As details emerge about the tech issues that have delayed the results of the Iowa caucus and thrown the public into states of confusion and frustration, I marvel at the familiarity of the story to anyone who has spent long enough working on the front lines of enterprise technology.
It should be noted that the dust is still settling on events in the Hawkeye State, and so it may be a few more days until we know with absolute certainty what transpired and how exactly, in 2020, the results of the caucus are taking longer to arrive than in pre-internet days.
But reports so far focus on the haphazard roll-out of a new voting app designed to facilitate (ostensibly) the transmission of results from caucus locations to centralized election monitors. A number of problems appear to have occurred with this process – ranging from caucus-site volunteers being unable to log-in to report results to rumored compromising by outside parties to scramble the results-logging process. Whatever the final assessment, it’s certainly not too early to call this a disaster, with a bungled roll-out as catalyst.
This is a tale as old as the internet: big, unwieldy organizations treating tech as a panacea without exercising the “appropriate amount of fear” about debuting a complex solution in the heat of a pressurized moment. Without that caution, risks abound, and many of these risks seem to have come to fruition in Iowa on Monday night. Here are three areas where companies of any stripe can glean valuable learnings from the Iowa “debaucus”.
Training – It doesn’t matter if your technology solution is exceedingly elegant. When humans are involved at all, they must be trained thoroughly and actively supported during rollout. This includes test runs before “game time” and, if the process is rushed, adequate support on call to manage questions and issues throughout deployment and first use. If these precautions aren’t followed, you get the nightmare scenario that seems to have transpired in Iowa: High incidence of user error in a fast-moving situation, with inadequate support on hand to mitigate damage. This can scupper product launches, website deployments, systems upgrades, you name it. Oh, and elections.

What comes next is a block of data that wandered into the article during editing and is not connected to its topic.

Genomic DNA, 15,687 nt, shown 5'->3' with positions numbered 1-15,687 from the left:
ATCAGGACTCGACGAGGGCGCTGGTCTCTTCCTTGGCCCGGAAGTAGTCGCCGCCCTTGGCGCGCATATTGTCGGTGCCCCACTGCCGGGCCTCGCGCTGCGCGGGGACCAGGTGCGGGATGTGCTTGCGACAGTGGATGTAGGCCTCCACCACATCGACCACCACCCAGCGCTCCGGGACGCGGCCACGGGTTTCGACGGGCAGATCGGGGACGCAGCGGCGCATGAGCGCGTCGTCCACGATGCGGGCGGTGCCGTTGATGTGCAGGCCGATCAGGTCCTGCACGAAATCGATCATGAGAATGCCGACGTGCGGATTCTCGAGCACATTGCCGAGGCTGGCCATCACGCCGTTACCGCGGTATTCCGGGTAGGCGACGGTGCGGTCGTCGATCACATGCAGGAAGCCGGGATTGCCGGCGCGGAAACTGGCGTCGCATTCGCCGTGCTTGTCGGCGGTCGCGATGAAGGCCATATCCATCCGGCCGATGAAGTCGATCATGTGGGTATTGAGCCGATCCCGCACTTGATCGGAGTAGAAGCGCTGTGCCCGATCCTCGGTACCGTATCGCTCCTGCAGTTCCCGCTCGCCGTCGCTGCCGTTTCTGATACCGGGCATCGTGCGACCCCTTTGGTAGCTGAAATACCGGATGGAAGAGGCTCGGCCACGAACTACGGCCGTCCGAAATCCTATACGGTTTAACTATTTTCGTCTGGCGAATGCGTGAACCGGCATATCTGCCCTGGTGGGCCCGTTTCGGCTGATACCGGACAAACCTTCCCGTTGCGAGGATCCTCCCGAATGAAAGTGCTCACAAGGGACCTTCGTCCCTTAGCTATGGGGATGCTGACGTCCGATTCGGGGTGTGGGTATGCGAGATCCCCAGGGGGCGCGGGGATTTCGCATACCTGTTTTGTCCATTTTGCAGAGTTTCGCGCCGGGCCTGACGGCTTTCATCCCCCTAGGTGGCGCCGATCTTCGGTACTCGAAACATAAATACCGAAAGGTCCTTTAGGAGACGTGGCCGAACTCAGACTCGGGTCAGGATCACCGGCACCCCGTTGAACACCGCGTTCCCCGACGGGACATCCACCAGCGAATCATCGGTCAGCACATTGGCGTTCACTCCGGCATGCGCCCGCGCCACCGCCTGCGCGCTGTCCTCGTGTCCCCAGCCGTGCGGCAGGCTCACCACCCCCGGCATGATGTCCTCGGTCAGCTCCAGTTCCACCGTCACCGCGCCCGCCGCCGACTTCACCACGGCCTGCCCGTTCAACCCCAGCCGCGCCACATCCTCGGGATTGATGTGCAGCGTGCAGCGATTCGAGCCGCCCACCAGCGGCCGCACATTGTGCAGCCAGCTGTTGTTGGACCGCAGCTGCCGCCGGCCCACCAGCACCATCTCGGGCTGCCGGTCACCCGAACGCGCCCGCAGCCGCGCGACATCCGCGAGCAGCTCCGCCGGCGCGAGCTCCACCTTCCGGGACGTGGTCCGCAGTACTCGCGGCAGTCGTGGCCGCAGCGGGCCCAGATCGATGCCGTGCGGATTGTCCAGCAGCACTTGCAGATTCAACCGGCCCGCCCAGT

Testing – There’s an interesting and dangerous misunderstanding of the “move fast and break things” ethos that’s associated with modern tech. Those experienced in startup culture know it can be a useful maxim to apply to certain things – a minimum viable product, or an approach for shaking up staid verticals. But the saying has been hurt by its own popularity, because people – particularly those without a fine-grained understanding of technology risk – have begun applying the approach in entirely unsuitable areas. No engineer would advocate “moving fast and breaking things” when it came to building a bridge, or a skyscraper. Similarly, the design and deployment of enterprise-grade software is no place to move disruptively. In the Iowa case, it appears the vote-tabulating app was built in a quick two months and didn’t undergo the rigorous testing that should be par-for-the-course for this area; after all, elections are as vital to a functioning democratic society as any piece of physical infrastructure. It should be no surprise when something that hasn’t been properly stress-tested cracks.
Transparency – Lastly, there’s the transparency point: when bad things happen in important moments, transparency about your tech is vital to preserving loyalty. In this case, the cryptic response of key election stakeholders has left a vacuum which all manner of conspiracists and bad-faith actors have jumped to fill. In my experience, people have an easier time accepting tech teething than they do accepting being misled by actors they trust. And it’s key to realize that an under-considered response can be a misleading response, even if it’s no one’s intent to mislead. In Iowa, the lack of a considered comms plan in the event of disruption has absolutely exacerbated the frustration many observers are feeling. In the area of technology, privacy, and security, I’m a firm believer that the open, transparent truth will set you free.